Digital auto retailing is getting more personal.
That’s positive, because online shoppers like the “human” touch, even if it comes from non-human software.
So say automotive panelists who spoke during a Reuters webinar entitled “Wow the Customer in the Decade of Transformation.”
Digital personalization, or the systematic ability to use artificial intelligence to get to know and individually respond to online car shoppers, “used to be operationally expensive,” but today “the barriers are getting lower,” says panelist Alain Nana-Sinkam, a senior vice president at TrueCar, an online automotive marketplace that matches sellers and buyers.
Advances in digital marketing make this one of “the most exciting times in automotive history,” says Brian Kramer, executive vice president of Cars.com, a third-party lead provider to car dealers.
In a seeming AI irony, he adds: “New technology will bring back the humanity of interacting.”
Sensing customer wants and needs is vital to a car sale, whether it’s done in-store or online using sophisticated software systems, webinar participants say.
With modern technology, “the pace of learning – the time it takes to get to know the customer – can happen so fast now,” says Wendy Bauer, general manager of AWS Automotive, a data/digital unit of online retail giant Amazon. “The pace of innovation is incredible.”
Digital retailing “is a whole new ball game” as technology progresses and more internet-reliant young people enter the automotive market, says Amira Aly, director-financial services for Lucid Motors, an electric-vehicle startup.
She sees “big opportunities” to leverage AI to enhance the online car-buying experience. One of them is a chat function that anticipates shopper questions, Aly says. “I don’t have to think it through because (the chat technology) is walking me through it. That’s how you delight the customer. That’s in the future.”
A TrueCar poll indicates 62% of surveyed auto consumers say they would consider a full online buying experience.
Of that group, 81% who say they are willing to "pay more for a superior experience" plan to buy their next car online, Nana-Sinkam says. “It’s like some consumers would pay 40 bucks extra to get on a plane first.”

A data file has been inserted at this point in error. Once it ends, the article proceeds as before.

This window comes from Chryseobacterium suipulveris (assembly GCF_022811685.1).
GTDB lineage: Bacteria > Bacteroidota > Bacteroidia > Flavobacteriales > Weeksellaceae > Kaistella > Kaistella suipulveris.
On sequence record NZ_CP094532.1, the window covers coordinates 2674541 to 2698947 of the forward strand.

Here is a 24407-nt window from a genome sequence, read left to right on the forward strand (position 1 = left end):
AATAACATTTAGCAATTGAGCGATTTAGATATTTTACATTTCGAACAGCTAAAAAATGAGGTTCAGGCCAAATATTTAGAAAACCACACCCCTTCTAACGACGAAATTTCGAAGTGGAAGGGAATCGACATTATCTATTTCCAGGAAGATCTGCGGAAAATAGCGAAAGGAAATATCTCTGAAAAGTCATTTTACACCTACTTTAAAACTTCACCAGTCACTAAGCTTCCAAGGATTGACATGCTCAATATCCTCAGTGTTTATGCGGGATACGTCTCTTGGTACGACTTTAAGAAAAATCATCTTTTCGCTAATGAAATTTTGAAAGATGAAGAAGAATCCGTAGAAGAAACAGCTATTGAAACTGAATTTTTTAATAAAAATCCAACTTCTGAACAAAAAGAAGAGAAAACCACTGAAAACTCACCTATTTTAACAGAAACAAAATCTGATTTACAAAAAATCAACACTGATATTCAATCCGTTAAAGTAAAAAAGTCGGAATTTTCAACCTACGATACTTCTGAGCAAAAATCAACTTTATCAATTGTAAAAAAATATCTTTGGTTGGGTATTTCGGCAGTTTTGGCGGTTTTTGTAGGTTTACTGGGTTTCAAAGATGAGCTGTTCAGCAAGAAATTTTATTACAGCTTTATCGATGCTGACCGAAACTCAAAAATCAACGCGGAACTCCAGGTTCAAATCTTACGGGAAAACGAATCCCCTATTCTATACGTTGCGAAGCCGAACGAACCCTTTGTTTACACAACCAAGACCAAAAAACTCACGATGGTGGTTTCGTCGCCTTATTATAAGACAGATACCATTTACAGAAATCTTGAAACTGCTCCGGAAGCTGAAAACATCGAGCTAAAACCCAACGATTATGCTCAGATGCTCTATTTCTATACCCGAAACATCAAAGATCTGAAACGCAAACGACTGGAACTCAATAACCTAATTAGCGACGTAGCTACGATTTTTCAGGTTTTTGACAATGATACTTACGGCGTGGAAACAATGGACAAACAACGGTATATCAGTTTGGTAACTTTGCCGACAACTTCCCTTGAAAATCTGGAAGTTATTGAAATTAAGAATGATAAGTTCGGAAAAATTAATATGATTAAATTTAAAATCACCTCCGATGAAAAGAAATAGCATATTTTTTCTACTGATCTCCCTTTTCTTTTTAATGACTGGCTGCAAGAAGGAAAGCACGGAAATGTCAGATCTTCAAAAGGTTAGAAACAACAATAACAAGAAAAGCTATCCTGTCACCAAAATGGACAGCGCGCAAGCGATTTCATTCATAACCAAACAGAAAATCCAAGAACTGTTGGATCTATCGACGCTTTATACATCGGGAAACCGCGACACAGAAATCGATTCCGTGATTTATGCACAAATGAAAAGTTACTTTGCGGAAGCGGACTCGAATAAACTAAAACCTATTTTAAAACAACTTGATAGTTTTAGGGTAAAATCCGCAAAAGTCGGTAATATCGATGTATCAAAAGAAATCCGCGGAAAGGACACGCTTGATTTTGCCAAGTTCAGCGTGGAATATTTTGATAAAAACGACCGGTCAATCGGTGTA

Bauer advocates a digital car-buying process that offers users choices, convenience, flexibility and control. “There are a lot of benefits when you give those.”
As advanced as digital auto retailing has become, webinar participants don’t foresee it ultimately replacing in-dealership shopping.
“There’s a happy medium,” Aly says. “You can’t discount what dealers have done, from offering test drives to being there to talk about the product.”
She advocates the current hybrid model that combines online and in-person shopping. “If online were so good, we wouldn’t have studios, which is what Lucid calls its dealerships,” she says.
Adds Nana-Sinkam, referring to well-trained showroom staffers: “There is always a need for an expert who can demystify the process.”
Kramer says of his personal car buying: “I still rely on dealerships. A lot of dealers do a fantastic job, with or without the customers coming in.”
He says statistical research debunks some preconceived notions, including his own, such as the idea that people won’t buy a vehicle without first test-driving it. “I had thought that was true, but that was before I saw the data,” Kramer says. “The fact is, some car buyers don’t want a test drive.”
Car shoppers once typically followed a straight step-by-step car-buying journey. Not anymore. Not in the digital age.
“One of the biggest changes is that the road to a car sale is no longer linear,” Nana-Sinkam says. “There needs to be flexibility for consumers who want to start in different ways.”